The good and the bad, the ups and downs, the frustratingly middling–even at its worst Star Trek always aimed higher than its reach. That quality above all others is what defines the series for me and explains why, forty-five years later, we still have so much to talk about.  It’s a lesson I will take to heart. Thank you, Star Trek, for giving me a thought-provoking series that I continue to mull over and wrestle with; and thank you, readers, for sharing the ride with me.

Eugene: Nope, I don’t have anything to add. I think we’ve pretty much covered everything.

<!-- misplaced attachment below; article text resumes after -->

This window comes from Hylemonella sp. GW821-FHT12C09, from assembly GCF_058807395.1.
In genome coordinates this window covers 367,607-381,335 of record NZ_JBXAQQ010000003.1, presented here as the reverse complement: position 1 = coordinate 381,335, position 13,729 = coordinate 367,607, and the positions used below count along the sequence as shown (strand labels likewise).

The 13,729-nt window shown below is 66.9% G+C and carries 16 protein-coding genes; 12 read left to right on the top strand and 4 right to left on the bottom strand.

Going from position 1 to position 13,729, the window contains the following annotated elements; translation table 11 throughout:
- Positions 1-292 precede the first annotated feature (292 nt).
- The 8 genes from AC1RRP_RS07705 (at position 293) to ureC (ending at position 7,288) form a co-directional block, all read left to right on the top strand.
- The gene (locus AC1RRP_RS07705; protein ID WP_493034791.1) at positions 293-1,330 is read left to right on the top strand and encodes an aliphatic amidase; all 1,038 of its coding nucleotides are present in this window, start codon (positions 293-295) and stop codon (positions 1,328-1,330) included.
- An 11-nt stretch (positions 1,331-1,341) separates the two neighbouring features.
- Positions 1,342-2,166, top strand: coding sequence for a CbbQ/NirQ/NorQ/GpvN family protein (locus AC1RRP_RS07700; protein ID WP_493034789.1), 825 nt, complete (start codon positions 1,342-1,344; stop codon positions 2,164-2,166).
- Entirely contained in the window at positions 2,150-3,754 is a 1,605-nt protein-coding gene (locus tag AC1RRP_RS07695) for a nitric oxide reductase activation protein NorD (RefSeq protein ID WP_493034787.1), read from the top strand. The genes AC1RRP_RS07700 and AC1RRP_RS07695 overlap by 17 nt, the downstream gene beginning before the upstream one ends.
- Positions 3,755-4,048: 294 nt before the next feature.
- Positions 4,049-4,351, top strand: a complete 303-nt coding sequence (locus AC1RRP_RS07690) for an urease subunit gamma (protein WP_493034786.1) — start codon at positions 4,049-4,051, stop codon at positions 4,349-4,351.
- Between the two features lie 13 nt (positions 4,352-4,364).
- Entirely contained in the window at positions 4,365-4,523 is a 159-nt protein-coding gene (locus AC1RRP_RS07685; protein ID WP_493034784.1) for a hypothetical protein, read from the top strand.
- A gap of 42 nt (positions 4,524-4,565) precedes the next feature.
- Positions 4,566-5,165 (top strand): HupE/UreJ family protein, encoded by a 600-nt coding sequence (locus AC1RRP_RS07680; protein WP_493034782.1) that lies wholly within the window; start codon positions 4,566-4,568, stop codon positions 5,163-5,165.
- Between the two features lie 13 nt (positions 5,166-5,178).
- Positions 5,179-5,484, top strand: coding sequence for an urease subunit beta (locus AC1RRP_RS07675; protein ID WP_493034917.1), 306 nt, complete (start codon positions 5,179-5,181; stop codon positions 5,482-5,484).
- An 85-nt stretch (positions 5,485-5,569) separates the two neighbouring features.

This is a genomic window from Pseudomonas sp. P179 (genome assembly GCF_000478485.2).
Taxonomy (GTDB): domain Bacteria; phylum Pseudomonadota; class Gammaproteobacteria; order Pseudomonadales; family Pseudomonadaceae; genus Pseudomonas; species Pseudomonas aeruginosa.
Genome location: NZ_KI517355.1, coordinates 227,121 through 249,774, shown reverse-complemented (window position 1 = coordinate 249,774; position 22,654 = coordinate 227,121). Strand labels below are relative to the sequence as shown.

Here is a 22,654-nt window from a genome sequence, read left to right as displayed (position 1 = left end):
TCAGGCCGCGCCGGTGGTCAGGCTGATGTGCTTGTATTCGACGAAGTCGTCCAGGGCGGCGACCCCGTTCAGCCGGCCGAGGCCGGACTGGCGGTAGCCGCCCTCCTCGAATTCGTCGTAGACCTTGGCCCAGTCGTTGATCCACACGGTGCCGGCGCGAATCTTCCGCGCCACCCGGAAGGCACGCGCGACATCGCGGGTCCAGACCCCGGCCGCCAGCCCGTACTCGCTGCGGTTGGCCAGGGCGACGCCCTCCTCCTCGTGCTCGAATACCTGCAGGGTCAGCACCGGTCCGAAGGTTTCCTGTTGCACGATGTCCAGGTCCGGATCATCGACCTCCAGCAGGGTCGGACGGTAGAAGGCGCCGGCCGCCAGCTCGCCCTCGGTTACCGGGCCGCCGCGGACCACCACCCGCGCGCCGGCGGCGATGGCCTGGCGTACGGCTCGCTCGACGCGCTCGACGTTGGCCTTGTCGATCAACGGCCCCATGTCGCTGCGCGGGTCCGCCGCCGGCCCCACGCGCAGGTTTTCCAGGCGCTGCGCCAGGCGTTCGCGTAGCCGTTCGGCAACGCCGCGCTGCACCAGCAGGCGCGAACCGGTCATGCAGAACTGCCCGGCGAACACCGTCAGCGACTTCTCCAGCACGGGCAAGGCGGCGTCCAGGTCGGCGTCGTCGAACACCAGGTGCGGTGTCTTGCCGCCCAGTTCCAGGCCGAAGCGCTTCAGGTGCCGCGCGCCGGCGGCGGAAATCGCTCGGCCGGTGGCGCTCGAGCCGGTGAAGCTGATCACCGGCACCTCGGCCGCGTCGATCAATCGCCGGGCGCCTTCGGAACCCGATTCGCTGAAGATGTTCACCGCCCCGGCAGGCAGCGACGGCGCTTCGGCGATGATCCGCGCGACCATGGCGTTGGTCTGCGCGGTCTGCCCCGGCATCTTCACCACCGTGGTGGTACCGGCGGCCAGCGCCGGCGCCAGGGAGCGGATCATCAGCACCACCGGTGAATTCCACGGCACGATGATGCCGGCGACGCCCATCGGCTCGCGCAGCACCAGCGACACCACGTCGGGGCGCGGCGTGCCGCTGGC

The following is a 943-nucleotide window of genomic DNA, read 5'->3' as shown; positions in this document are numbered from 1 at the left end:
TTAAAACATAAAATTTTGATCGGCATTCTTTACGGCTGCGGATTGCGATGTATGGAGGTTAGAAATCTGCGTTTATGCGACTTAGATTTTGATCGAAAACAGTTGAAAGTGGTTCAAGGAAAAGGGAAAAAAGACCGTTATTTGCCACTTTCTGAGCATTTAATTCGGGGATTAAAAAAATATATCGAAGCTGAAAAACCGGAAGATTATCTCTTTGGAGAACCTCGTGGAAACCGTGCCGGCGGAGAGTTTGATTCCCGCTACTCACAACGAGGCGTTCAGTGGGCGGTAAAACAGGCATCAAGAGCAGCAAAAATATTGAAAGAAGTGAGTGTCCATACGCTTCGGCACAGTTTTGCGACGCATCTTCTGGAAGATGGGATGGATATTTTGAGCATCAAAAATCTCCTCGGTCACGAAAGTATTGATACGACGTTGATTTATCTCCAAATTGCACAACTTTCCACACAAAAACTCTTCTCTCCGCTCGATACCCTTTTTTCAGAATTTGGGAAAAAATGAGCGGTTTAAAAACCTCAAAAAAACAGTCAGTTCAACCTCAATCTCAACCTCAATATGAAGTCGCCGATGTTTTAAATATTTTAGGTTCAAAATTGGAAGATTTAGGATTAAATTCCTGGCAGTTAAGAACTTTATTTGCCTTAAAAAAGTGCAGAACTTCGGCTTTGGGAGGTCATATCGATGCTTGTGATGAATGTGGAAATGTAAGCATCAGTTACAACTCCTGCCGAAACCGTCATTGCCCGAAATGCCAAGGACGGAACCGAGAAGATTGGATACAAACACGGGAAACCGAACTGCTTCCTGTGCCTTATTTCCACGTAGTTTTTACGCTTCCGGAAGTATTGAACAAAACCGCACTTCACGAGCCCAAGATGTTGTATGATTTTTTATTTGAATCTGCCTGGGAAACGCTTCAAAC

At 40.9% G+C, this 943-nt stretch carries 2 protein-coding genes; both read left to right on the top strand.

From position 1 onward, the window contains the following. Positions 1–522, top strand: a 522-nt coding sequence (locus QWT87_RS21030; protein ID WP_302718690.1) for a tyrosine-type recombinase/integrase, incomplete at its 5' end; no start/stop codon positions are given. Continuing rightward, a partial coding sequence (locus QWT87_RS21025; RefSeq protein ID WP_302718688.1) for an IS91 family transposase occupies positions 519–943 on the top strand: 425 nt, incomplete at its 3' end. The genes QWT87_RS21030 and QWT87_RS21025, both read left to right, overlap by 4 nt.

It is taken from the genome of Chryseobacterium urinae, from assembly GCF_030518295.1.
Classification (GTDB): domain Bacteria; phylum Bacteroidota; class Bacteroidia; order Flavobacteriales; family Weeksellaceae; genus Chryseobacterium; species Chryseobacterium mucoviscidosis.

Maybe if I’d done that as a Lolcat, Torie would let me get away with it. As she pointed out, combined we’ve written what amounts to a novel’s worth of text about Star Trek, but we’re only two people in a long line of others who have already written volumes about the series, and we’re certainly not going to have the last word. I mean, how many shows can sustain multiple, simultaneous online re-watches with vastly diverse viewpoints like this has? The wonder of shows like Star Trek (and as Torie said, there aren’t many that can compare) is that it means something different to everyone. It can be a very personal experience, like any form of art, whether it’s inspiring  a young viewer to pursue a career in science; encouraging people to be proud of who they are; giving hope for a positive, progressive future for everyone; or cultivating the science fiction writers of tomorrow. Star Trek also may offer something different each time you watch it. I have no doubt that if we decided to re-watch it in forty-five years, around the time we’re wrapping up our Star Trek: Enterprise Re-Watch, we’d discover even more in each episode of the original series and have plenty of new things to say–especially about “The Deadly Years.”